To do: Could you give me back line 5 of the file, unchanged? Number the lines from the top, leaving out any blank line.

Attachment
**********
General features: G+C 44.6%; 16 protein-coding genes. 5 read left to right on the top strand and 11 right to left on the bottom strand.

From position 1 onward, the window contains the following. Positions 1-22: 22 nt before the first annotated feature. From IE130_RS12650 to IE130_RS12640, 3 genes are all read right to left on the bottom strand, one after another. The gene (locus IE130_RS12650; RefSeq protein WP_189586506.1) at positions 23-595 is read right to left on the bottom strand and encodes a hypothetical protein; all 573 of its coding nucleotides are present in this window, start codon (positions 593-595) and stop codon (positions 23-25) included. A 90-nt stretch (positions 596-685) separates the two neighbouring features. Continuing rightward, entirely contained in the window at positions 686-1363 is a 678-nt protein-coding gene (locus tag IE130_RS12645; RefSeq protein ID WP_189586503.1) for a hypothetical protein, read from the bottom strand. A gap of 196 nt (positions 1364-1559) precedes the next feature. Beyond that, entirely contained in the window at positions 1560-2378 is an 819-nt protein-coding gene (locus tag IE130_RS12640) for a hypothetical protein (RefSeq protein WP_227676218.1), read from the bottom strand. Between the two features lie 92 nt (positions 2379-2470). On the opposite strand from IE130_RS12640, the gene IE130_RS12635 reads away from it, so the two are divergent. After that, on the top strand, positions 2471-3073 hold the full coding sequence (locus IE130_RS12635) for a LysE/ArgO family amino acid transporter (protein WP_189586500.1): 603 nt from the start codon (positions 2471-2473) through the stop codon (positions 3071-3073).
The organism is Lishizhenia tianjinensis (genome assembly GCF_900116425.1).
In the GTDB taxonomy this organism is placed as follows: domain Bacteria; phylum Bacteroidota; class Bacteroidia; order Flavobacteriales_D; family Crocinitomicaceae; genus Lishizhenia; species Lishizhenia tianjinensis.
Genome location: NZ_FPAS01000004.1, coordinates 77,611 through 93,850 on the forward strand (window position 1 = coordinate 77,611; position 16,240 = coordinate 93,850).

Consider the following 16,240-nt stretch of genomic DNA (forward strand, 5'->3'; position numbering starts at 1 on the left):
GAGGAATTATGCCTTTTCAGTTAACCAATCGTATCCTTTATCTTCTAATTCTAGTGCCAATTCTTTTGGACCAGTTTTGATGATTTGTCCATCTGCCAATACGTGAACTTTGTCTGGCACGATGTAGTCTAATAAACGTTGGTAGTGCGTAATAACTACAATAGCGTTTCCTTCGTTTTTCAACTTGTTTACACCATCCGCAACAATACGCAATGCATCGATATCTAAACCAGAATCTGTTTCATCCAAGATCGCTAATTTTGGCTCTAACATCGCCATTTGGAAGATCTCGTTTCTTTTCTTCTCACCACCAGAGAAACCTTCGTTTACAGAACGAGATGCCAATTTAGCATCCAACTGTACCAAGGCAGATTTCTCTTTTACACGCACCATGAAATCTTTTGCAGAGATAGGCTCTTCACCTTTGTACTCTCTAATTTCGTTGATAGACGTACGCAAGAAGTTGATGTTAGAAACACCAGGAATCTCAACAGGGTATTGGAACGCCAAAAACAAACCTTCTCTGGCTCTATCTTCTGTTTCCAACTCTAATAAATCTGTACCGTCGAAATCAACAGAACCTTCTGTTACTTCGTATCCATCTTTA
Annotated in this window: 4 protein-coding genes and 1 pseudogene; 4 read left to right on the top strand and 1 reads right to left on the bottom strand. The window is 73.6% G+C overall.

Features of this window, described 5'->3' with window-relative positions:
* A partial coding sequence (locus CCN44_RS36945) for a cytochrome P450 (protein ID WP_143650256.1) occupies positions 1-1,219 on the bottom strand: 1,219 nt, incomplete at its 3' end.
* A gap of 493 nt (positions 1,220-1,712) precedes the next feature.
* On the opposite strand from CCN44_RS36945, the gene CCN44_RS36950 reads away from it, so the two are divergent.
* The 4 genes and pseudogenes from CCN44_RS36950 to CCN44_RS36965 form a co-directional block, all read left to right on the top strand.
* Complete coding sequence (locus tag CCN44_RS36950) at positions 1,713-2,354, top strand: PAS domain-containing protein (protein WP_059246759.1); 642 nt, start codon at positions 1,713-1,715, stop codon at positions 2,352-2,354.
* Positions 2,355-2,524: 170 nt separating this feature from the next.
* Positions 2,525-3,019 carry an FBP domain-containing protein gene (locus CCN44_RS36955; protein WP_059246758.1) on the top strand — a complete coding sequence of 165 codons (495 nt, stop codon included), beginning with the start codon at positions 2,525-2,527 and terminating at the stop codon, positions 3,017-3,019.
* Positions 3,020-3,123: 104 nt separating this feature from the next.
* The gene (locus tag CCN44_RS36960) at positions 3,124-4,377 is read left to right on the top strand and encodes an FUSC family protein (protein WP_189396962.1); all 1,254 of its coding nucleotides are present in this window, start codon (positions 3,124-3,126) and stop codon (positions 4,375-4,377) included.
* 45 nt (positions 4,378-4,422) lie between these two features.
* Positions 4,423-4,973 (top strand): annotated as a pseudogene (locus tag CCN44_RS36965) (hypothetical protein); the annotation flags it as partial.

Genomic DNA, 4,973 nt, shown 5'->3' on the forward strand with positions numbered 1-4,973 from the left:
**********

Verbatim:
Genome location: NZ_FPAS01000004.1, coordinates 77,611 through 93,850 on the forward strand (window position 1 = coordinate 77,611; position 16,240 = coordinate 93,850).